Prescient economics

From Plutocrats, by Chrystia Freeland:

Marx understood the dangers of a capitalist Serrata—indeed he was counting on it. “The capitalist system carries within itself the seeds of its own destruction,” he famously argued. Marx predicted that the rising capitalist class, like the shortsighted Venetian elite, would overreach itself and create a system that so effectively consolidated its supremacy that it would eventually choke off economic growth and become politically unsustainable.

percent change in real gdp

A Saab and a voice

The Seattle Times features a story on one of my long-time radio favorites, Jim Wilke. He’s been “doing” jazz for about 30 years now, but I first heard him “doing” classical music on KING-FM shortly after my family moved here from California.

But, you know, it really doesn’t matter what Wilke is “doing”; I could derive as much satisfaction on hearing him read from the dictionary. What a voice.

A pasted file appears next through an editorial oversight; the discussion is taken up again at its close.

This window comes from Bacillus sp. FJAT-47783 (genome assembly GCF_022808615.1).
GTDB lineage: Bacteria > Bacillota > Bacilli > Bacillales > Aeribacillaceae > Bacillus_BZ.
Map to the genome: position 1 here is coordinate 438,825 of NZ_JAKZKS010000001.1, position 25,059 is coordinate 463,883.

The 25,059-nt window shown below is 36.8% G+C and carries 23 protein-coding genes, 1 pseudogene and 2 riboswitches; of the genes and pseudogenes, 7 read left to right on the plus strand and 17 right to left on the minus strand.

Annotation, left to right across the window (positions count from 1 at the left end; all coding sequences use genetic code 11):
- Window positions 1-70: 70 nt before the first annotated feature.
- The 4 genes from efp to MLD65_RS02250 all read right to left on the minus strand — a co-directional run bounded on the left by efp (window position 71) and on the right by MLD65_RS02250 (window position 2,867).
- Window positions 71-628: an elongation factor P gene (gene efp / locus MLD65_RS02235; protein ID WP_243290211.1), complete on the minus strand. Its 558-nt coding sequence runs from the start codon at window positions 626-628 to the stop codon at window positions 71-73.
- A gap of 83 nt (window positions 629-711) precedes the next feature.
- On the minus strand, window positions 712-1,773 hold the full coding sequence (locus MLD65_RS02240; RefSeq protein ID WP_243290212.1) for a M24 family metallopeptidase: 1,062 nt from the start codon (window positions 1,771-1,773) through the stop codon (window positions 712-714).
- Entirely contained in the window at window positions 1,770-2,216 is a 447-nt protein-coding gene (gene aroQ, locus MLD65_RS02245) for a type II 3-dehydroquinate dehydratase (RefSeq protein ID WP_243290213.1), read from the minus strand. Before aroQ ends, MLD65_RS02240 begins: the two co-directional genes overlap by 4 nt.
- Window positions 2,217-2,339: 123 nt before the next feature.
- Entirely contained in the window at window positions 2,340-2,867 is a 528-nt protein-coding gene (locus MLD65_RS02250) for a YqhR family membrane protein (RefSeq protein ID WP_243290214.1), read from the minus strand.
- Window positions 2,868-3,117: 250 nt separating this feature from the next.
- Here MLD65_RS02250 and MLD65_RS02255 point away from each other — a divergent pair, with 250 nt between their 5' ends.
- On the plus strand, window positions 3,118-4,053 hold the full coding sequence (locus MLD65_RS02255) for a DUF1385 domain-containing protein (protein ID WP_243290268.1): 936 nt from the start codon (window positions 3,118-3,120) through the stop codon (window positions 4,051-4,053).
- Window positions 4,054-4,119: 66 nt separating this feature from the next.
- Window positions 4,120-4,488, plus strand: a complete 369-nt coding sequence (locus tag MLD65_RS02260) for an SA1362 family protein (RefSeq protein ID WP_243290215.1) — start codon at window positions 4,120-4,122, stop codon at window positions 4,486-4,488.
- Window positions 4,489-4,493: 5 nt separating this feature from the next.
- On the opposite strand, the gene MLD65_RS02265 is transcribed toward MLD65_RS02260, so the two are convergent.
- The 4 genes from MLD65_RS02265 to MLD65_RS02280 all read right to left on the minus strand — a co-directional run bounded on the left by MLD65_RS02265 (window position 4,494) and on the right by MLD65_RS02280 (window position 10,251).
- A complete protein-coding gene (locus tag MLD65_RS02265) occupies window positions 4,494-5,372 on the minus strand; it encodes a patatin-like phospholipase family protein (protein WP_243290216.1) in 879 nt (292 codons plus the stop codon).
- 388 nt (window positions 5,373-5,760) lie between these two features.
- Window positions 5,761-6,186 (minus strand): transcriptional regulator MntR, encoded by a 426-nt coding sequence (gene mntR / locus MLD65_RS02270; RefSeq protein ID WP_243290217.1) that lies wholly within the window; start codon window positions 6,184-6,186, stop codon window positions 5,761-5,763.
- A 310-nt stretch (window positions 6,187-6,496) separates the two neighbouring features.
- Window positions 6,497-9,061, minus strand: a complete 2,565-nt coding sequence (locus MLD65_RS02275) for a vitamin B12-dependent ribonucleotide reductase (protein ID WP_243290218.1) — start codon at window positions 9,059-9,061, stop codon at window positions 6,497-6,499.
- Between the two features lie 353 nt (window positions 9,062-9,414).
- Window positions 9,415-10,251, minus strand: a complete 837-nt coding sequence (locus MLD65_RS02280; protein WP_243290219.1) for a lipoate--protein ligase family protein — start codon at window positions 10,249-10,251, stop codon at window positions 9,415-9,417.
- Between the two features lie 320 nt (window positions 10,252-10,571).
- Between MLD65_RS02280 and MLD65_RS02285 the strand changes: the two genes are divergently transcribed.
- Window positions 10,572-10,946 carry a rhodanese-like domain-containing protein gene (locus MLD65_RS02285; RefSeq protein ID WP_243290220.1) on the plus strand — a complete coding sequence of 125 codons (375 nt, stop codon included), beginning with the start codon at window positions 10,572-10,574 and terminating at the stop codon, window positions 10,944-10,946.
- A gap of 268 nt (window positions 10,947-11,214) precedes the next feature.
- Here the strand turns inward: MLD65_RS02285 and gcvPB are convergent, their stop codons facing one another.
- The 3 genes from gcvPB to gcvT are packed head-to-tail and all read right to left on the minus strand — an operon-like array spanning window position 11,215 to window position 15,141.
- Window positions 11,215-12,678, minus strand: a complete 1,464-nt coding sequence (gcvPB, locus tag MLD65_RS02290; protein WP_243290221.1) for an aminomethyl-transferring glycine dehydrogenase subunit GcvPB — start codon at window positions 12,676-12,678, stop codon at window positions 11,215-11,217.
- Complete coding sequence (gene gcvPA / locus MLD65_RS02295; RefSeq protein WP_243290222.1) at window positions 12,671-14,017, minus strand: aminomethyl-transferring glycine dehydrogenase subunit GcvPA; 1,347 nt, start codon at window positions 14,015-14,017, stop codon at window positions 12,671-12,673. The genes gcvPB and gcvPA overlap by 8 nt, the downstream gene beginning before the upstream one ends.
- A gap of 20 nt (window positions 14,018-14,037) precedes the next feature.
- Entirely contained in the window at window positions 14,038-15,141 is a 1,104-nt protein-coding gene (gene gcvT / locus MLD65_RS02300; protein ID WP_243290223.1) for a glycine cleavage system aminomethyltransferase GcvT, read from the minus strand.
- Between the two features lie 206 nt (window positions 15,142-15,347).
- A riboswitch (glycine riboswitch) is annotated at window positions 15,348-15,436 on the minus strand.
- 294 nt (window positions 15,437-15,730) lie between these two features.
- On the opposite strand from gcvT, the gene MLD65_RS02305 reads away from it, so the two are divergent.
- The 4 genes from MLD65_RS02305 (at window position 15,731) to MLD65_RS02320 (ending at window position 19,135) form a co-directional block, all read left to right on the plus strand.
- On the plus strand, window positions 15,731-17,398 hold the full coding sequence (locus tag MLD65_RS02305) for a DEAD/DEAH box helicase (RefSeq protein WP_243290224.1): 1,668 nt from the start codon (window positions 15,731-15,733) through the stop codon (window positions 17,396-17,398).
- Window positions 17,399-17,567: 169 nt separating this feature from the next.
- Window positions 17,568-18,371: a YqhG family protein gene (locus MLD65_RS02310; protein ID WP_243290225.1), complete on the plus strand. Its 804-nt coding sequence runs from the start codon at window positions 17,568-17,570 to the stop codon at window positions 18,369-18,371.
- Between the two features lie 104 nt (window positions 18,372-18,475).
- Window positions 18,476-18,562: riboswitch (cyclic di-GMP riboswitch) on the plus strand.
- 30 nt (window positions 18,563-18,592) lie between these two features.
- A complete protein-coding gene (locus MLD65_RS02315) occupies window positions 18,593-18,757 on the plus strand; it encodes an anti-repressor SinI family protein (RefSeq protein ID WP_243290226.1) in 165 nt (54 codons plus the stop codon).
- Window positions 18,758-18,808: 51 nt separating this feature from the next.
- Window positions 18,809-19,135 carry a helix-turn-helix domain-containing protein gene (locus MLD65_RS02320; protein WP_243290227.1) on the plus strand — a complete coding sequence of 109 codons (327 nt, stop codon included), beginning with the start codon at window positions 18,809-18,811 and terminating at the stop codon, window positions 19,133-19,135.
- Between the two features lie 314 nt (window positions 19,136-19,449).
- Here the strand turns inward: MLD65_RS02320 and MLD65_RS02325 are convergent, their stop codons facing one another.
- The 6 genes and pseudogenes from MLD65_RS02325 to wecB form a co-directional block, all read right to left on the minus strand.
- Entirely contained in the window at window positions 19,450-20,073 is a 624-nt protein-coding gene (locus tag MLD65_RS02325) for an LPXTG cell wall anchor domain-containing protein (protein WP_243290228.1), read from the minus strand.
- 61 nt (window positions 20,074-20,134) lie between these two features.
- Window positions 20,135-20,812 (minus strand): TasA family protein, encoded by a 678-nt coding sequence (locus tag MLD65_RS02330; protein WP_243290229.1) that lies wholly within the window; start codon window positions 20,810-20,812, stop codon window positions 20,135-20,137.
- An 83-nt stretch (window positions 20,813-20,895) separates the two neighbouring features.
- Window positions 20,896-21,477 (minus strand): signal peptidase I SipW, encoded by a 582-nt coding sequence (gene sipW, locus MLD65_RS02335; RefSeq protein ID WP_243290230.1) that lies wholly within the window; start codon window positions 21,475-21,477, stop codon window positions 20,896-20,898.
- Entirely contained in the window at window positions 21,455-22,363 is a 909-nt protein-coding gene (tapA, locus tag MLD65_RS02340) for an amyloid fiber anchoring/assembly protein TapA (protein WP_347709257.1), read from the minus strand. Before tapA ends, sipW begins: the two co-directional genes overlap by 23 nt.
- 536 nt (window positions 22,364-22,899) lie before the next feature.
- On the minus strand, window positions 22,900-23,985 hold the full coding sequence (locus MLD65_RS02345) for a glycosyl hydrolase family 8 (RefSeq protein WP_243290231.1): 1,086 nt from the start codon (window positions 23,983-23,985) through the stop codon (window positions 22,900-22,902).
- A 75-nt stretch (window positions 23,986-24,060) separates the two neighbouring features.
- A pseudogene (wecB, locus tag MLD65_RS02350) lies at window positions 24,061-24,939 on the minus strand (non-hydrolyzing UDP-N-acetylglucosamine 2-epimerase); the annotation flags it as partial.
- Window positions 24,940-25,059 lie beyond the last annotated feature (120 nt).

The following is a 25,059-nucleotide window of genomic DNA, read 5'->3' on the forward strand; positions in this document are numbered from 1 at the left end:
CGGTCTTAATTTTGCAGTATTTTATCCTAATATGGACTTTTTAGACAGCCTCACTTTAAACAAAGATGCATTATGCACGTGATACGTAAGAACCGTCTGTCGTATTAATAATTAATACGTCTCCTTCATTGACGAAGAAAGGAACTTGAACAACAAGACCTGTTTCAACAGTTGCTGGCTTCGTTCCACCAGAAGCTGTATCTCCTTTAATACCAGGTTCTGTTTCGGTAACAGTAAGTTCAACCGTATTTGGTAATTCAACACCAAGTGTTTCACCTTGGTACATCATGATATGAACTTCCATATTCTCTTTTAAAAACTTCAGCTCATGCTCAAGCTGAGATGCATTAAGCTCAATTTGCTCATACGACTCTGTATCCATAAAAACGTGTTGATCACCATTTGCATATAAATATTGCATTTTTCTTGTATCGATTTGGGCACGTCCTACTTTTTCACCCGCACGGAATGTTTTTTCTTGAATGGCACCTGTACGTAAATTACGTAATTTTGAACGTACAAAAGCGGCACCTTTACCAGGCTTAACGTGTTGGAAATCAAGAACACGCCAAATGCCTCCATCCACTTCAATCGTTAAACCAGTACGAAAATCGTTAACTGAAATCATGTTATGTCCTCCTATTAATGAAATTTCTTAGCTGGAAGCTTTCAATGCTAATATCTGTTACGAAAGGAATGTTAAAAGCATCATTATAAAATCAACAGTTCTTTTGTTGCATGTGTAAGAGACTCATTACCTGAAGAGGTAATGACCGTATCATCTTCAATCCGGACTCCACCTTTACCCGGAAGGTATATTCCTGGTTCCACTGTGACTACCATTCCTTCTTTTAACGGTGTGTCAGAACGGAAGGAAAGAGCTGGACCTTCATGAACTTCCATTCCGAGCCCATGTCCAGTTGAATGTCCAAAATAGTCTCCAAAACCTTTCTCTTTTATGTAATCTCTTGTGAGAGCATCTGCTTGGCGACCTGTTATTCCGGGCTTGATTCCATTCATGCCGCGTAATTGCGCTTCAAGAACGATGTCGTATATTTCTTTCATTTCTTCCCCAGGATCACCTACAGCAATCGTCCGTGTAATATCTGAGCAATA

As for the car allusion, I happened to see Wilke in Seattle many, many years ago as he was stepping out of his Saab, a vehicle that I, too, owned. It was, you remember, geared to smart people, which hardly explains my fascination, but surely captures Wilke.

At any rate, a good read, especially if you like jazz. I liked this excerpt in particular:

“I have a lot of listeners who are musicians. They tell me: ‘I listened to you driving home from a gig.’ I have sort of a role in getting musicians home safely. I don’t play sleepy music,” says Wilke.

A tale of two theories [u]